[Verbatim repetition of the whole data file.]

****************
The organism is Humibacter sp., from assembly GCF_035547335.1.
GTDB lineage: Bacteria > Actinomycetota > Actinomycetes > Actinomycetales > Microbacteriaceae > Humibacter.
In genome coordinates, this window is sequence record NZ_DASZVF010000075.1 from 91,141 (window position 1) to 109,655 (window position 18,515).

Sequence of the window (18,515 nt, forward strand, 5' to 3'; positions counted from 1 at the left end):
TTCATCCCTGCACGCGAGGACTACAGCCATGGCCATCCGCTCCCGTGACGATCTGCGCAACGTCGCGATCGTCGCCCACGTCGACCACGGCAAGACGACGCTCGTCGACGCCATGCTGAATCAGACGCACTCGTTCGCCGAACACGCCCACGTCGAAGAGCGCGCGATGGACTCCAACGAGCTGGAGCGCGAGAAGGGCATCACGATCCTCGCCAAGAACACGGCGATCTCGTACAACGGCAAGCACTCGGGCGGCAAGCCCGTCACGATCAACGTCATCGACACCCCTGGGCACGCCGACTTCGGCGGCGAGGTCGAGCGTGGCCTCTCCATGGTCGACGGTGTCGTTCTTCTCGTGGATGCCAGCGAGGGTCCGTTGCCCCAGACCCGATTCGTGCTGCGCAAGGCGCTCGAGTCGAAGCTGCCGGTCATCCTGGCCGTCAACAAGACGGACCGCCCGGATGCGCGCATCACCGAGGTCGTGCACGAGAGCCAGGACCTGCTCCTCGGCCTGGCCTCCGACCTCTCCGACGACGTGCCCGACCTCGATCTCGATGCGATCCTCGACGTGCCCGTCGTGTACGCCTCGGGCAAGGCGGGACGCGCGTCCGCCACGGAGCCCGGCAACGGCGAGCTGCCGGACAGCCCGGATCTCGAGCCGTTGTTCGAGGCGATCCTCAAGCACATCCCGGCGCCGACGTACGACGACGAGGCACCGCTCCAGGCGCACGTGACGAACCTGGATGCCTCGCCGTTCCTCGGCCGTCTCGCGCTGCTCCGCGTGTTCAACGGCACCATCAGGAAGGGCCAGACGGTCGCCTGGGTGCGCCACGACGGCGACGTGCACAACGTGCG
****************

The organism is Humibacter sp., from assembly GCF_035547335.1.
GTDB lineage: Bacteria > Actinomycetota > Actinomycetes > Actinomycetales > Microbacteriaceae > Humibacter.
In genome coordinates, this window is sequence record NZ_DASZVF010000075.1 from 91,141 (window position 1) to 109,655 (window position 18,515).

Sequence of the window (18,515 nt, forward strand, 5' to 3'; positions counted from 1 at the left end):
TTCATCCCTGCACGCGAGGACTACAGCCATGGCCATCCGCTCCCGTGACGATCTGCGCAACGTCGCGATCGTCGCCCACGTCGACCACGGCAAGACGACGCTCGTCGACGCCATGCTGAATCAGACGCACTCGTTCGCCGAACACGCCCACGTCGAAGAGCGCGCGATGGACTCCAACGAGCTGGAGCGCGAGAAGGGCATCACGATCCTCGCCAAGAACACGGCGATCTCGTACAACGGCAAGCACTCGGGCGGCAAGCCCGTCACGATCAACGTCATCGACACCCCTGGGCACGCCGACTTCGGCGGCGAGGTCGAGCGTGGCCTCTCCATGGTCGACGGTGTCGTTCTTCTCGTGGATGCCAGCGAGGGTCCGTTGCCCCAGACCCGATTCGTGCTGCGCAAGGCGCTCGAGTCGAAGCTGCCGGTCATCCTGGCCGTCAACAAGACGGACCGCCCGGATGCGCGCATCACCGAGGTCGTGCACGAGAGCCAGGACCTGCTCCTCGGCCTGGCCTCCGACCTCTCCGACGACGTGCCCGACCTCGATCTCGATGCGATCCTCGACGTGCCCGTCGTGTACGCCTCGGGCAAGGCGGGACGCGCGTCCGCCACGGAGCCCGGCAACGGCGAGCTGCCGGACAGCCCGGATCTCGAGCCGTTGTTCGAGGCGATCCTCAAGCACATCCCGGCGCCGACGTACGACGACGAGGCACCGCTCCAGGCGCACGTGACGAACCTGGATGCCTCGCCGTTCCTCGGCCGTCTCGCGCTGCTCCGCGTGTTCAACGGCACCATCAGGAAGGGCCAGACGGTCGCCTGGGTGCGCCACGACGGCGACGTGCACAACGTGCG